Dr Hameiri has also been successful in receiving an ARC Australian Postdoctoral Fellowship.  The Fellowships are awarded to early-career researchers who are at the top of their field and also based on research opportunity, performance and the excellence of the research project.

  • Pathways to social cohesion and social change: opinion-based groups and the dynamic formation of identities

Murdoch Researcher: Professor Craig McGarty

Funding: $136, 673 over 3 years

Summary: This project will update the understanding of political conflict by exploring groups based around shared opinions. It will show that groups are likely to be more successful in their political campaigns when they tie their causes to national and other positive identities.

ARC Linkage projects – encourage and develop long-term strategic research alliances between higher education organisation and industry in order to apply advanced knowledge to problems to obtain economic and social benefits.

  • Getting a job: vocationalism, identity formation and schooling in communities at disadvantage

Researcher: Professor Barry Down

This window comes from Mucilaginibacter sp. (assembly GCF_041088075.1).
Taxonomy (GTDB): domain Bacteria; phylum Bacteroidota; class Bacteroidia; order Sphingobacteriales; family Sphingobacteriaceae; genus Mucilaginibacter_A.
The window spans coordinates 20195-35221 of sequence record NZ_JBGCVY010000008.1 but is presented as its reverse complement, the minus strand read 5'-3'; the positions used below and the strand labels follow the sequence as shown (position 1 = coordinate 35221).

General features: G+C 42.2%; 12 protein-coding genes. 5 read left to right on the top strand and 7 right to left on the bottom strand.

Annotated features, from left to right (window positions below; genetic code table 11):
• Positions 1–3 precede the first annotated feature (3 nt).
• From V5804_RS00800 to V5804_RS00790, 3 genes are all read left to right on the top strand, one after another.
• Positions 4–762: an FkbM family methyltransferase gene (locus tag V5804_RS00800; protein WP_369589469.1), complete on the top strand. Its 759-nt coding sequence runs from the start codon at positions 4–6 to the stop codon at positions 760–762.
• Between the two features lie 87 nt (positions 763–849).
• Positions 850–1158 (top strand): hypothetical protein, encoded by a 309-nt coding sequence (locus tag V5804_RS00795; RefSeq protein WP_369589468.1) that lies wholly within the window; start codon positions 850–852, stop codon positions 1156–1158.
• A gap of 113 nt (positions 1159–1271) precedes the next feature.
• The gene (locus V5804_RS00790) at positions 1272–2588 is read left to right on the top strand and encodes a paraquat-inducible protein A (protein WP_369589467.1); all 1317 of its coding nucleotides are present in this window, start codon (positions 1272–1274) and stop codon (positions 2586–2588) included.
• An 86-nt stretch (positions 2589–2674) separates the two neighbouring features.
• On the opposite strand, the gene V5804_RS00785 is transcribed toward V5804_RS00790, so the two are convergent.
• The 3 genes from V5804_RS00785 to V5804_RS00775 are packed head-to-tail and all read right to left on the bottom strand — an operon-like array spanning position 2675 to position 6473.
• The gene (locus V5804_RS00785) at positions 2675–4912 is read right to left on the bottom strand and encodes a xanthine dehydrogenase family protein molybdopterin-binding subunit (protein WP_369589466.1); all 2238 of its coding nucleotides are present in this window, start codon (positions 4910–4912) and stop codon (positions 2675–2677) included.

Funding: $198,000 over 3 years

Summary: This research will use young people's stories to investigate the barriers and obstacles to getting a job, and from their vantage point, identify the educational, policy and practice contexts that need to be created and more widely sustained in order to assist their career aspirations and life chances.

  • Immunonutrition: A novel concept to overcome gastrointestinal tract mucosal damage after weaning pigs

Researcher: Professor John Pluske

Funding: $290,000 over 3 years

Summary: A sustainable Australian pork industry relies on further reductions in costs whilst considering the enhanced health and welfare of pigs. This project will lead to more precise estimates of amino acid requirements in the post-weaning period, which will contribute to an increased efficiency of nutrient utilization and enhance the welfare of pigs recovering from the weaning process.